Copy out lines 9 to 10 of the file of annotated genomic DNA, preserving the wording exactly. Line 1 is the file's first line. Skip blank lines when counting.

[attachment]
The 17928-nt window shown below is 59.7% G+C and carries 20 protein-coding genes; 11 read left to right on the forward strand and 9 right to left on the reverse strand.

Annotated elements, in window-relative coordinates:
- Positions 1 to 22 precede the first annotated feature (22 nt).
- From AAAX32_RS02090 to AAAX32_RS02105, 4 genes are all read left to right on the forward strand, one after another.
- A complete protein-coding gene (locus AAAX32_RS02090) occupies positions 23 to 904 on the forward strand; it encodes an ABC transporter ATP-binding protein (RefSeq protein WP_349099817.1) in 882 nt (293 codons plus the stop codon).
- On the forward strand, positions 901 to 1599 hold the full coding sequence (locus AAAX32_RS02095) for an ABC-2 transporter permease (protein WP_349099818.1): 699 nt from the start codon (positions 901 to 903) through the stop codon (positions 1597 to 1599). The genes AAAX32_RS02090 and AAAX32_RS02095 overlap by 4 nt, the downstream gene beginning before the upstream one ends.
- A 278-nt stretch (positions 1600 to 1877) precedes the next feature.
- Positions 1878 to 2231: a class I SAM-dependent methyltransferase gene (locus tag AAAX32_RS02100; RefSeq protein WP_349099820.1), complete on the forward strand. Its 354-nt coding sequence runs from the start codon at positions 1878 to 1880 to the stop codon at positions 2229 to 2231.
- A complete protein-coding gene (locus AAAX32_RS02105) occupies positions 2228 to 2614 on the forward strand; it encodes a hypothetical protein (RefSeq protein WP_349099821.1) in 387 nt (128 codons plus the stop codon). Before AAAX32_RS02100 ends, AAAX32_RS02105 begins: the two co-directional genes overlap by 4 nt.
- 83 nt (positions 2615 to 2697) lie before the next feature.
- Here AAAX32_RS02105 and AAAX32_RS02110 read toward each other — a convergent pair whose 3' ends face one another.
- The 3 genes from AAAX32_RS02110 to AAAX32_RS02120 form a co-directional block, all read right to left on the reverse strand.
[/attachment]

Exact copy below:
- A complete protein-coding gene (locus AAAX32_RS02105) occupies positions 2228 to 2614 on the forward strand; it encodes a hypothetical protein (RefSeq protein WP_349099821.1) in 387 nt (128 codons plus the stop codon). Before AAAX32_RS02100 ends, AAAX32_RS02105 begins: the two co-directional genes overlap by 4 nt.
- 83 nt (positions 2615 to 2697) lie before the next feature.